Mercy Medical Center's NICU Nursery: Images of hope
When a community joins together to support and encourage those in need, an art project can become about much more than decoration, which is exactly what has happened in the Neonatal Intensive Care Unit (NICU) at Mercy Medical Center in Rogers, Arkansas. In addition to providing their NICU patients with the best available medical technology and nursing staff, the hospital wanted to surround babies and their families with hope, love, and community support. They enlisted the help of healthcare art consultant, Barbara Harriman, president of Distinctive Art Source, to select artwork that would create the hopeful, loving and supportive NICU atmosphere they wanted to create. Art committee member Karen Parker summed up the feelings of the entire art committee with the following comment: “When babies are in the NICU, it is such a difficult time for the family. They feel helpless watching their very sick child. The images truly need to convey hope…love…nurturing.”
The art committee did not feel that there was enough existing research regarding appropriate art for NICUs, so Distinctive Art Source aided them in their research. Harriman guided them through a process to determine and acquire the most appropriate, comforting and hopeful artwork for the NICU. Nurses and former NICU parents were questioned to find out what truly offered them comfort during their long, stressful days in the NICU.
Photographer Lisa McSpadden of Lisa Mac Photography, known for her unique ability to capture the personality of each child in her portraits, was commissioned by the committee to create a newborn portrait gallery for the Well Baby Nursery which was to depict the healing power of touch, as well as the community's diversity. McSpadden also assisted the committee in their NICU research by contacting parents of NICU graduates online who provided a wealth of insight and information through an exceedingly emotional look at experiences in the NICU. The following are only a sample of the responses that strongly shaped Mercy's final NICU art direction:
“… down the hall to the NICU, there were big portraits of older children (from ages 3 to adult) who were former preemies, and it was so encouraging to see them. I always looked for the kids who were in the NICU longer than my son, and I was encouraged to see them healthy.”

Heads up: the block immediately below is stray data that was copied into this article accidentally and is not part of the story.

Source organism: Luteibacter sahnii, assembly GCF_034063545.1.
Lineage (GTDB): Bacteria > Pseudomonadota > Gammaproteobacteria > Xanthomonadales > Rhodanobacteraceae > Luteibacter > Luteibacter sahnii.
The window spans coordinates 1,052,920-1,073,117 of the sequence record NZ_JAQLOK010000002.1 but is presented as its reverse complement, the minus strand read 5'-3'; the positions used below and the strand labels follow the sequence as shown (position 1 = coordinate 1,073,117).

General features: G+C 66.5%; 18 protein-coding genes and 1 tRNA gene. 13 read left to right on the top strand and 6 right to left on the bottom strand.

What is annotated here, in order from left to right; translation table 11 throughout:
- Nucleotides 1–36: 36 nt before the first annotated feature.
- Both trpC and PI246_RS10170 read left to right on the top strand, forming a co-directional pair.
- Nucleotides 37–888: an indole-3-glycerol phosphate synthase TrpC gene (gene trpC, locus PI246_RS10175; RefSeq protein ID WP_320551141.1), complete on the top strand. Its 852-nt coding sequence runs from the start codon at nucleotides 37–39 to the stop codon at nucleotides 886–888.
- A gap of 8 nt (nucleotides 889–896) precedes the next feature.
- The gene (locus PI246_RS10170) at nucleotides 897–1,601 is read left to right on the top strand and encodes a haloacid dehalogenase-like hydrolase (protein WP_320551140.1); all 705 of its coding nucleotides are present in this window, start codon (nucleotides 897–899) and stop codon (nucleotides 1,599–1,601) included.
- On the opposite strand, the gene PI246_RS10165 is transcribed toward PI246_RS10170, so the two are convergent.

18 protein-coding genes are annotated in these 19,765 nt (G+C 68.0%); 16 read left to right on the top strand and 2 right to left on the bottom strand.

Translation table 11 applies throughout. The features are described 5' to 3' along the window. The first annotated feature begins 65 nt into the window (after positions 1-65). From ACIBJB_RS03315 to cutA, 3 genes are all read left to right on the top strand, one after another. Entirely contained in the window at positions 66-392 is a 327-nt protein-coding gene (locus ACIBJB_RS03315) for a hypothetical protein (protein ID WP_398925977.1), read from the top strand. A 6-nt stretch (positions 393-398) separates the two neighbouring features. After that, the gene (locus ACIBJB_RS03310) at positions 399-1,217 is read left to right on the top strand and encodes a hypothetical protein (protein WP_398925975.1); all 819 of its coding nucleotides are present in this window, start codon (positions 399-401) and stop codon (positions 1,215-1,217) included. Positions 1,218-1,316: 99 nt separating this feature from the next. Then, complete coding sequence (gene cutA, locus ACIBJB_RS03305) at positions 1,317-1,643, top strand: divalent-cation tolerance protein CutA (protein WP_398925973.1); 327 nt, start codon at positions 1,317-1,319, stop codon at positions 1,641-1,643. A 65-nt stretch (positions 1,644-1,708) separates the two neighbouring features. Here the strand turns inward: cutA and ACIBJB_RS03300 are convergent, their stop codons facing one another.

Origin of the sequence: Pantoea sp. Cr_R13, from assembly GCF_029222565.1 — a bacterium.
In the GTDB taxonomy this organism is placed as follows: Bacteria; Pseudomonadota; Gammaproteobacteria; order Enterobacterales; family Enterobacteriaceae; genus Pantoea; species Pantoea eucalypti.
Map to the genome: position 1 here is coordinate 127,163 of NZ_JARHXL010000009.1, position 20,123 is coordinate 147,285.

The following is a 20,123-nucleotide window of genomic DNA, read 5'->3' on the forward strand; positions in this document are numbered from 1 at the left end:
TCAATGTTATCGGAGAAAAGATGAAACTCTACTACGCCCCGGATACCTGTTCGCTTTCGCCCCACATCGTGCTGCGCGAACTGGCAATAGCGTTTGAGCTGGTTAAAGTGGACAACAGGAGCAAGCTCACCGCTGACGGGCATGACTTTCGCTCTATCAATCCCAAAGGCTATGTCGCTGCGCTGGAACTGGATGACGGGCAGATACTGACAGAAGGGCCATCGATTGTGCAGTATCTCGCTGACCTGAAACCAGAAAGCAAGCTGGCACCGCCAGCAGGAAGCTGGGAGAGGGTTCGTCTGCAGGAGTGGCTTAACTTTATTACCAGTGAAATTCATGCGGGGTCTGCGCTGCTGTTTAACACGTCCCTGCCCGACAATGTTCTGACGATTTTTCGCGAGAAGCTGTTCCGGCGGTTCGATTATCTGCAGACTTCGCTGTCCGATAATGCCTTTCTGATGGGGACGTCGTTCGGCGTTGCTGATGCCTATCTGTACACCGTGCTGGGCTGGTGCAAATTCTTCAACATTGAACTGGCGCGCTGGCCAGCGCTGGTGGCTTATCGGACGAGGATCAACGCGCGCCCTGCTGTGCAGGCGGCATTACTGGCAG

“When you are longing to simply hold your baby, the last thing that would have been helpful was to see images of babies in mom's arms. I remember the grim walk back to my empty room, walking by all of those rooms of moms that had their babies with them. My arms were empty; my child was struggling to breathe.”
NICU staff members let us know that after they have cared for these babies, it is hard for them to say goodbye, so portraits of graduates would offer daily joyful reminders of the importance of their ministry.
Susan Barrett, President of Mercy Health System of Northwest Arkansas explains the directional thought process for art in the Well Baby and NICU nurseries: “As the committee worked through the thoughts around a healing environment in the nursery areas, the concept of ‘Touch’ became the element of healing we tried to articulate through images. This concept resonated with much of what we heard from those we serve, those we serve with, and our own special experiences with all the situations that might be encountered within a well baby and intensive care nursery.”
After reviewing all of the responses, the art committee unanimously decided to commission McSpadden to create a NICU grad portrait gallery of local children which would be displayed inside the NICU above the din and bleeps of the machinery. Portraits depicting the joy and wonder of childhood would include each child's first name, a short summary of their birth weight and length stay, along with their current age and favorite things.
Commissioning a photographer to create a portrait gallery of local children provided an opportunity to not only involve the community but to also show their support for the project. All of the parents who were invited to have their children photographed responded with a resounding “Yes!” One mother drove two hours to have her daughter's portrait taken because, as she said, “I know how much hope these portraits and their children's stories will offer new parents.”
Mercy Medical Center opened its doors March 16, 2008. Staff and patient response to the portrait gallery has been overwhelmingly positive. Upon completion, Harriman reflected “being a part of such a dedicated, focused, and determined committee was an amazing experience in itself. The rich reward of hearing and seeing exactly the desired reactions from nurses and families, once the portrait gallery was installed, made me especially proud to have been part of the process.”
“Lisa did a fabulous job of catching the element of touch while meeting our expectation of being respectful to the diverse community we serve,” commented Barrett.
McSpadden found this to be an immensely gratifying experience and said, “As a children's photographer, my goal is to capture the unique expressions of each child I photograph. It was a delight to have a photo session with a child like Parker who was born at 25 weeks and is now a spunky four year old. Not only were the stories inspiring to me, but it was an honor to be part of a project that will be an ongoing source of hope.”
The overall success of the portrait gallery created a community project opportunity that will continue in the form of a scrapbook. Even though wall space was limited, the art committee did not want to limit the number of success stories told through portraits. The scrapbook project will allow new portraits to be added yearly and will be kept in the NICU for all parents to view. HD
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